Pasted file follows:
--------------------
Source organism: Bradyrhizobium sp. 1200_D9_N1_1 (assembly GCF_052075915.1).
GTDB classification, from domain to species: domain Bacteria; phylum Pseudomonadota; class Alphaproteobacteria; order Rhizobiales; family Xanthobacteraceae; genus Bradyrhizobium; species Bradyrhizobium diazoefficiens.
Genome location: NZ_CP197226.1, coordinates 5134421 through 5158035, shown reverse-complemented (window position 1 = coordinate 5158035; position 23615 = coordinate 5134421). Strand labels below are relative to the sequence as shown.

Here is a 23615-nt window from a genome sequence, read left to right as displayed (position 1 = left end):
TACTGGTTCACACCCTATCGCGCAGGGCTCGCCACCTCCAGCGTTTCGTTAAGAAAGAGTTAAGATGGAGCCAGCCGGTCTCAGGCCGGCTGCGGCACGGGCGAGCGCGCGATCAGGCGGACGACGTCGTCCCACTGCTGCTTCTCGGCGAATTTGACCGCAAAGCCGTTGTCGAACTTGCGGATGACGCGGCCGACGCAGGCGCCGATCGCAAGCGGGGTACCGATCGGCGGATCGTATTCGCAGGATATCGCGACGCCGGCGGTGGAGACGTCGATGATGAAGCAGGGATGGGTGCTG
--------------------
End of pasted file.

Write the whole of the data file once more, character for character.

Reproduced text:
Source organism: Bradyrhizobium sp. 1200_D9_N1_1 (assembly GCF_052075915.1).
GTDB classification, from domain to species: domain Bacteria; phylum Pseudomonadota; class Alphaproteobacteria; order Rhizobiales; family Xanthobacteraceae; genus Bradyrhizobium; species Bradyrhizobium diazoefficiens.
Genome location: NZ_CP197226.1, coordinates 5134421 through 5158035, shown reverse-complemented (window position 1 = coordinate 5158035; position 23615 = coordinate 5134421). Strand labels below are relative to the sequence as shown.

Here is a 23615-nt window from a genome sequence, read left to right as displayed (position 1 = left end):
TACTGGTTCACACCCTATCGCGCAGGGCTCGCCACCTCCAGCGTTTCGTTAAGAAAGAGTTAAGATGGAGCCAGCCGGTCTCAGGCCGGCTGCGGCACGGGCGAGCGCGCGATCAGGCGGACGACGTCGTCCCACTGCTGCTTCTCGGCGAATTTGACCGCAAAGCCGTTGTCGAACTTGCGGATGACGCGGCCGACGCAGGCGCCGATCGCAAGCGGGGTACCGATCGGCGGATCGTATTCGCAGGATATCGCGACGCCGGCGGTGGAGACGTCGATGATGAAGCAGGGATGGGTGCTG